I support our military. I am proud of our tradition. We needed heavy choopers, get them. Globemasters, same. JTF2, essential... This though, not.

    I dot necessarily share all of superrhino's enthusiasm for the ASH but I think he is definitely in the right direction, and would gladly take 65 ASH over 65 F-35.

    In short, this had the making of the Up-Holder

    ReplyDelete
  15. I join this group

    "Analysts have been skeptical that a bespoke design could be cost efficient enough to win the service’s contract"

    If they don't offer a 25m Gripen, there is no way to win this competition. I thing is too late when you have advanced trainers already in production like the T-50 Golden Eagle.

    http://www.airforce-technology.com/projects/t-50/

    https://www.premier.gov.pl/en/news/news/polish-pilots-will-be-trained-on-new-aermacchi-m-346-planes.html

    ReplyDelete
  16. I agree, Canada does not need stealth aircraft, leave that to the big guys. Canada needs to have a fighter with a system to detect stealth aircraft and have a missile that can find these aircraft. Canada can thrive by developing sensor and detection equipment for fighters.
    As far as numbers, Canada needs more then 65 if we plan to have the same fighter for 30 years. We have 80 now and the original order was for 130. If Canada plans to evolve to a mixed rolling fleet, 50-65 new fighters flying with the current fighters for a few years, then the next fighter is ready and we buy 50-60 of those fighter.
    Cost yes these are expensive and you get nothing back other then security. According to Wikipedia - the Rafale is around 100m (2013), Super Hornet is around 61m (2013) and the Gripen is around 69m(2006). To put that into prospective a 737-800 is 90m and a 777-300 is 320m each according to Boeing.

    ReplyDelete
  17. Nice
    I like the sensors on the tail.

    ReplyDelete
  18. http://www.youtube.com/watch?v=_9XrdaHaCNo&list=PL210B66E418D2E8FF

    ReplyDelete
  19. Thanks, I saw it long time ago. The actual Super Hornet is even better air to air platform.

    ReplyDelete
  20. The Advanced Super Hornet/Growlers are full spectrum radar evading deceivers. That's effective Stealth.
    Ad some Malds and Jsows and they are the most powerfull cost/effective stryke force. If some stealth fighter try to intercept them it's radar emissions will be detected and jammed by the growlers and the Advanced Super Hornet acting passively will destroy them without being detected using their missiles from the enclosed weapons pod. The advanced Super Hornet is very low observable in the frontal view and Low observable from the sides. All they need to do is position themselves in the right angle to attack.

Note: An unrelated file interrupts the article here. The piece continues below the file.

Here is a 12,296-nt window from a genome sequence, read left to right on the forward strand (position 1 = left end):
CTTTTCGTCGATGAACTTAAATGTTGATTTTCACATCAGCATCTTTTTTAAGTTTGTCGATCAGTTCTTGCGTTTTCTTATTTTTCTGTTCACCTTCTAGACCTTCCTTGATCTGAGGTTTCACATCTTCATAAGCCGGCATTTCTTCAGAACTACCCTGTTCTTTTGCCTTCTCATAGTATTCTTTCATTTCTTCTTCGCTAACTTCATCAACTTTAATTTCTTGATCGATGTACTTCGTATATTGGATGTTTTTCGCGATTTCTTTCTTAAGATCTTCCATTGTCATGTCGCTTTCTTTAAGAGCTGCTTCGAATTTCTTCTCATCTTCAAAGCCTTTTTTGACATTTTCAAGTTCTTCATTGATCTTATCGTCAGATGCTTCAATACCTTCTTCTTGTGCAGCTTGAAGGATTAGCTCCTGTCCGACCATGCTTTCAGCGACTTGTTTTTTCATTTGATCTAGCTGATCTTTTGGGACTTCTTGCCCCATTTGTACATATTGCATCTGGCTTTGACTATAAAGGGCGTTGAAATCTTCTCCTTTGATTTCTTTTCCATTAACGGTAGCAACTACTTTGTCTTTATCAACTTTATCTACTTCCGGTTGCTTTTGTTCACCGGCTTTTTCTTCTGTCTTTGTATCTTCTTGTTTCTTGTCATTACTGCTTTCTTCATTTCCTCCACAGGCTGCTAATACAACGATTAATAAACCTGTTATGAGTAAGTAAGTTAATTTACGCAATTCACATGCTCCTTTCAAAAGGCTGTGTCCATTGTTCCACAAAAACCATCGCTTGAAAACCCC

Small 4gen airplanes like the gripen or the Mog29 don't have enough energy to jam airplanes like the Growler and they are not as stealth as the Advanced Super Hornet.
    The Advanced Super Hornet /Growler will be the best air superiority combo, even better than the F-22.

    https://www.youtube.com/watch?v=PPXWJzsGQaQ&feature=youtube_gdata_player

    ReplyDelete
  21. I'm hoping the T-100 is successful as Canada is now part of the team with CAE joining in.

    http://www.gdc4s.com/news/current-news-releases/february-19-2014.html

    ReplyDelete
  22. Super Hornet/Growler is a great match for Canada all around and since we have an infrastructure in place to support them its easier to transition. The aussies even had there hornets upgraded in Canada to extend the life. One hole in the ASH acquisition is if no one buys it in a big way Canada won't go it alone, call it the ASH hole dilemma. One of the big procurement requirements for CDN is development and support until 2050 which doesn't favour the ASH today. Not sure what the lifecyle plan is for the SH/Growler.

    ReplyDelete
  23. Now we do have the ongoing Farnborough Airshow so now Saab inform about the Gripen future as a system http://wms.magneetto.com/saab/2014_0714_webcast2/view http://wms.magneetto.com/saab/2014_0714_webcast2/view So no US black boxes and continious upgrades to be able to take future treats. As seen the buying country can be a part if it wants or do there own stuff which should be a big plus for Canada.

    ReplyDelete
  24. I hear you but get a gut feeling that either the RCAF or the Canada/USA political establishment will stay away from the Rafale. I might eat my shorts on that one but it is a gut feeling. As for the Gripen NG, I am already sold. I think it is fantastic machine for the $. I am thinking more politics at this point, and the Growler. As for the mix fleet, both have low acquisition cost, low maintenaince cost, go for same engines ... at least half production here, and we soothe the political beast to have access to Growler. Is this far fetched, probably! If it was up to me, the NG is plenty. Don't get me wrong, I would be okay with the ASH. But the truth is I am but pond scum in the scheme of things!

    ReplyDelete

Note: Only a member of this blog may post a comment.